Figure 3 | Scheme of liquid–solid–solution (LSS) phase transfer synthetic strategy.
Figure 4 | Cyclohexane solutions of nanoparticles with a typical concentration of 2%. a–d, Cyclohexane solutions of noble metal (a), semiconductors (b), rare earth uorescence (c) and magnetic nanocrystals (d). d, The separation of CoFe2O4 nanocrystals from the bulky solution by magnetic force.
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substrate or through a dip-coating technique, monolayer lms of functional nanocrystals could be easily obtained, which will greatly increase their application in nanoscience and technology. These nanocrystals could also be re-precipitated and separated by adding an appropriate amount of ethanol to the bulky nanocrystals solutions or by force due to an external eld and show advantages in processing. All these disperse/separation characteristics of the functional nanocrystals obtained through this LSS approach will provide the building blocks for the bottom-up approach to nanoscale fabrication in nanosciences and nanotechnologies.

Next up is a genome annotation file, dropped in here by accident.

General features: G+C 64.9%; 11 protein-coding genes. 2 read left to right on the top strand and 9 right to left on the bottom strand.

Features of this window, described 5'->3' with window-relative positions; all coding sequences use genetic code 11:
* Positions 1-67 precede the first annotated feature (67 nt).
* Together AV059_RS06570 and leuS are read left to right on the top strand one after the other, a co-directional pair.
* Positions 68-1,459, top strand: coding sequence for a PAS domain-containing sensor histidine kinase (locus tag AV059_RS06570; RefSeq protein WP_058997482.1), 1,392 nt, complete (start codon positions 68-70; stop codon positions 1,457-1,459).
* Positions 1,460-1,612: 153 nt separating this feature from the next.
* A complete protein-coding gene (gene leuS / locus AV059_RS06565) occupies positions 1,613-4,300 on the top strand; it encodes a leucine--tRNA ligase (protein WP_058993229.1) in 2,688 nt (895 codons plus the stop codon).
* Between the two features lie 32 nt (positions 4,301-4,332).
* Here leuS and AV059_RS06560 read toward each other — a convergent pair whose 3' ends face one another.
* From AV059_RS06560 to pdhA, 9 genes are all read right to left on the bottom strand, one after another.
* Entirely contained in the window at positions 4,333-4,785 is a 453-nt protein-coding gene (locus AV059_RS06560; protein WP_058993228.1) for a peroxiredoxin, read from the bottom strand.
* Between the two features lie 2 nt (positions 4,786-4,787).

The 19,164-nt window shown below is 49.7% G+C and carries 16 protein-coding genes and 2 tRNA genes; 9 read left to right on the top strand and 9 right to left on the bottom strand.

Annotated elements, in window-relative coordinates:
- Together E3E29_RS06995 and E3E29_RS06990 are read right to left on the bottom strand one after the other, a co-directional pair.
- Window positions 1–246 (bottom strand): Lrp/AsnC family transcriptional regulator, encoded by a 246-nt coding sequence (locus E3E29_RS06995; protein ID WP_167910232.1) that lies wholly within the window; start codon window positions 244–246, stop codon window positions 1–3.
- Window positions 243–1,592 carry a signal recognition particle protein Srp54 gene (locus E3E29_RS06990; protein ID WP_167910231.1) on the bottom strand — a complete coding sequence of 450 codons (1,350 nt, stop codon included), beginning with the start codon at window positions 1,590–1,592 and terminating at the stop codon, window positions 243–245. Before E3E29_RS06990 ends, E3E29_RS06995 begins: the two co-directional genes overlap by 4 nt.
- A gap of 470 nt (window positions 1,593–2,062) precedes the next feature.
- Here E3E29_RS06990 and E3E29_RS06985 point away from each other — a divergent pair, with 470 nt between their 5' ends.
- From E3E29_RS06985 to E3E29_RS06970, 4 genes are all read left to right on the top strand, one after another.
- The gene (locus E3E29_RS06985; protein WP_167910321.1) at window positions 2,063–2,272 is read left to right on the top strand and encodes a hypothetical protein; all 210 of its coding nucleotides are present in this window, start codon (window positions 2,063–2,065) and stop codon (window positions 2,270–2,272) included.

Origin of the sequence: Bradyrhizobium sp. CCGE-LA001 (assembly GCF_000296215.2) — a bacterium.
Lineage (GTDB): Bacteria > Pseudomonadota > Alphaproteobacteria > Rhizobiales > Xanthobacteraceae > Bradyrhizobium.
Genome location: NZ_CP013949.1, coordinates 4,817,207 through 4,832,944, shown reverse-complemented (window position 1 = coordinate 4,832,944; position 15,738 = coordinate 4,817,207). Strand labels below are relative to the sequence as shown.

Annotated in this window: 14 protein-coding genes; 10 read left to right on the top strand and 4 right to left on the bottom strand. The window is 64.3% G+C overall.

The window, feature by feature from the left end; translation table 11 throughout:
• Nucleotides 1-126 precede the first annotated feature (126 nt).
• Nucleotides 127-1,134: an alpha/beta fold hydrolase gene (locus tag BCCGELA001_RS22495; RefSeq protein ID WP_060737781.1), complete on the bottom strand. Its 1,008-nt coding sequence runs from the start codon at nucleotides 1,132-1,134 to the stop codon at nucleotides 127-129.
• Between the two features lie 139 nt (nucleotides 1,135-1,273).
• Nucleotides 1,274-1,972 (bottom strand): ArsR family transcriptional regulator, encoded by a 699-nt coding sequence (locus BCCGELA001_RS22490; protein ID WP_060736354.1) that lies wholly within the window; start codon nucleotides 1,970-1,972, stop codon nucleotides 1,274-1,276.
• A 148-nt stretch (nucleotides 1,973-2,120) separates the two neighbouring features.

Received 18 May; accepted 23 June 2005.
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Supplementary Information is linked to the online version of the paper at www.nature.com/nature. Acknowledgements This work was supported by NSFC, the Foundation for the Author of National Excellent Doctoral Dissertation of China and the State Key Project of Fundamental Research for Nanomaterials and Nanostructures. Author Information Reprints and permissions information is available at npg.nature.com/reprintsandpermissions. The authors declare no competing nancial interests. Correspondence and requests for materials should be addressed to L.Y. (email@example.com).